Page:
Unique ancillary symbols streamline patient flow

85% to 90% bypass registration

A method for keying ancillary department schedules enables patients at Swedish Covenant Hospital in Chicago to go directly to the point of service (POS) and have any missing pieces of the registration process completed there — unless there’s something unusual that needs to be taken care of in registration.

Either way, says Gillian Cappiello, CHAM, senior director for access services and chief privacy officer, an employee in lobby services directs the arriving patient to the appropriate place, based on a list of scheduled patients, so that there are no unnecessary steps.

To put the process in motion, she explains, the scheduling coordinator who makes the appointment and preregisters the patient enters the appropriate letters — choosing from a list of “Patient Flow Identifiers” created by the access department — in a customer-defined field in the hospital’s Meditech system and gives instructions and directions to the patient. (See Patient Flow Identifiers.)

The flow identifier and the department location print on information desk schedules and the flow identifier prints on department schedules, Cappiello says. For example, if there are no extra steps needed, and the patient is to go directly to the department where service will be rendered, she continues, “POS” appears after the person’s name.

Routinely, the personnel in that department are responsible for getting the consent signed, giving the Joint Notice of Privacy Practice if applicable, and activating the account in the Meditech system by changing “preregistered” to “registered,” Cappiello adds.

If “POSI” appears after the name, the patient also goes directly to the point of service, and personnel there know to make a copy of the individual’s insurance card, she points out. In most cases, registrars can verify the person’s insurance on-line before the appointment, but with certain insurers that isn’t possible, notes Cappiello. “If they have [an insurer] like Private Healthcare Systems, where the address for billing is different across the country, the patient flow identifier might be ‘POSI,’” she adds.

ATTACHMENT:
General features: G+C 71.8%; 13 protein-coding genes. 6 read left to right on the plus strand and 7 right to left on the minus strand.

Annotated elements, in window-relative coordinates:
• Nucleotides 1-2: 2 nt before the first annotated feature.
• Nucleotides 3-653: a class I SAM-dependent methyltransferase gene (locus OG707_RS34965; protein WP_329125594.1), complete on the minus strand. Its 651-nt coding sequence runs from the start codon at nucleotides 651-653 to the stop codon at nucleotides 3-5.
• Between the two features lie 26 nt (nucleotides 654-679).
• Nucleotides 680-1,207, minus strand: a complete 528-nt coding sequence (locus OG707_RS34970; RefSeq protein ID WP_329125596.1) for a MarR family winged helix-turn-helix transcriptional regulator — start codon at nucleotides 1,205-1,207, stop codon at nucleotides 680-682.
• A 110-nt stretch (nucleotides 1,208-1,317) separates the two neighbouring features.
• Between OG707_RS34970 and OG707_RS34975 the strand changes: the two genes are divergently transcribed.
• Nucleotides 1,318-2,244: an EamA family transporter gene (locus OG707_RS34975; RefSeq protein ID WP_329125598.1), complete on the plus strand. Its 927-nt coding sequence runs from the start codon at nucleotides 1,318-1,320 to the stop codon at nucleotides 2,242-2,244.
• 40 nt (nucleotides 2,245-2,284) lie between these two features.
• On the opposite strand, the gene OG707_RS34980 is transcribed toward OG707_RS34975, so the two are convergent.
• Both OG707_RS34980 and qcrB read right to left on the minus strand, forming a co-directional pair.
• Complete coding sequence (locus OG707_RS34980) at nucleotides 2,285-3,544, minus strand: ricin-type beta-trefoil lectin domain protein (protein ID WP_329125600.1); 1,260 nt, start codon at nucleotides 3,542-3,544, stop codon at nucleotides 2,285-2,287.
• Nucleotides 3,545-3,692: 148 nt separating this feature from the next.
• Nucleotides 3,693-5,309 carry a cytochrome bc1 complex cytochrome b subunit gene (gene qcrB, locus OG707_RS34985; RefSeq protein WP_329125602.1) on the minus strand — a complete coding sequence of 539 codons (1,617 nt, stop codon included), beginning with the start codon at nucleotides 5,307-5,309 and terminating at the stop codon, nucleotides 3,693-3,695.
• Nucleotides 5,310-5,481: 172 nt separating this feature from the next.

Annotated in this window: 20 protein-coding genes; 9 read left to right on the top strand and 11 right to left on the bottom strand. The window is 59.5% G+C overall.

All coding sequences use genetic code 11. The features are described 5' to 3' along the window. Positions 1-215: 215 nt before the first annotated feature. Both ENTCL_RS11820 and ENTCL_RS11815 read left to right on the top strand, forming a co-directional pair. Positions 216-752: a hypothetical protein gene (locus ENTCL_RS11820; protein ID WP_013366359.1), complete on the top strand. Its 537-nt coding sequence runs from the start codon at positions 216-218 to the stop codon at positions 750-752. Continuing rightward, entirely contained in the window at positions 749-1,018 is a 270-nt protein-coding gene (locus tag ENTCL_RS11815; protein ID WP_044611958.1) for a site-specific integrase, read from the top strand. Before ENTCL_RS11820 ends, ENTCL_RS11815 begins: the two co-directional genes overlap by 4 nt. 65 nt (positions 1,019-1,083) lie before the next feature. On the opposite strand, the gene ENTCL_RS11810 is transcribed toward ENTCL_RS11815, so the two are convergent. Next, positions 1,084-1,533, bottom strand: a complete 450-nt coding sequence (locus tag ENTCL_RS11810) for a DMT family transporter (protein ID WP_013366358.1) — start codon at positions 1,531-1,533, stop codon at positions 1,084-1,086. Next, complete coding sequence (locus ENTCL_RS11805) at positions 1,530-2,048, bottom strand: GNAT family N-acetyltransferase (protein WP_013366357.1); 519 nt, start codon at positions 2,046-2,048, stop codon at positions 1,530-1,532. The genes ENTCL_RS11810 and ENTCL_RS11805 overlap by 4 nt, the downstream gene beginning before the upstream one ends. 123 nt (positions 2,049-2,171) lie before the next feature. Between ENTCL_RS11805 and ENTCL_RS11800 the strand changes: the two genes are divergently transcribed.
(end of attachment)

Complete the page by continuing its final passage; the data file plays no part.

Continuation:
Other abbreviations let staff know that a referral is needed for the appointment, that an Advance Beneficiary Notice (ABN) needs to be issued, and so forth, Cappiello says. “Information desk and department [personnel] know where to direct a patient, as well as if there is anything needed from the patient,” she notes. If there is a “C” after the name, the person at lobby services says, ‘I see that you have an appointment at radiology, but I need you to go first to the cashier,’” Cappiello adds.

For a patient who does need to be seen in registration, the patient flow identifier might be “REG” or “REGC,” she points out. In the latter case, a registrar needs to update all the information, obtain referrals and copies of cards, register the account — and direct the person to the cashier. “We try to make sure our description of the department actually matches what it is,” says Cappiello. “The CT scan is not in the same place as the MRI — there is a ‘RAD-M’ [main] and a ‘RAD-G’ [referring to the name of the other building where radiology is located]. We need to make sure patients don’t get lost,” she explains.

The process, in place since August 1998, “saves a lot of people from coming to registration. We probably have 85% to 90% bypassing registration,” Cappiello adds.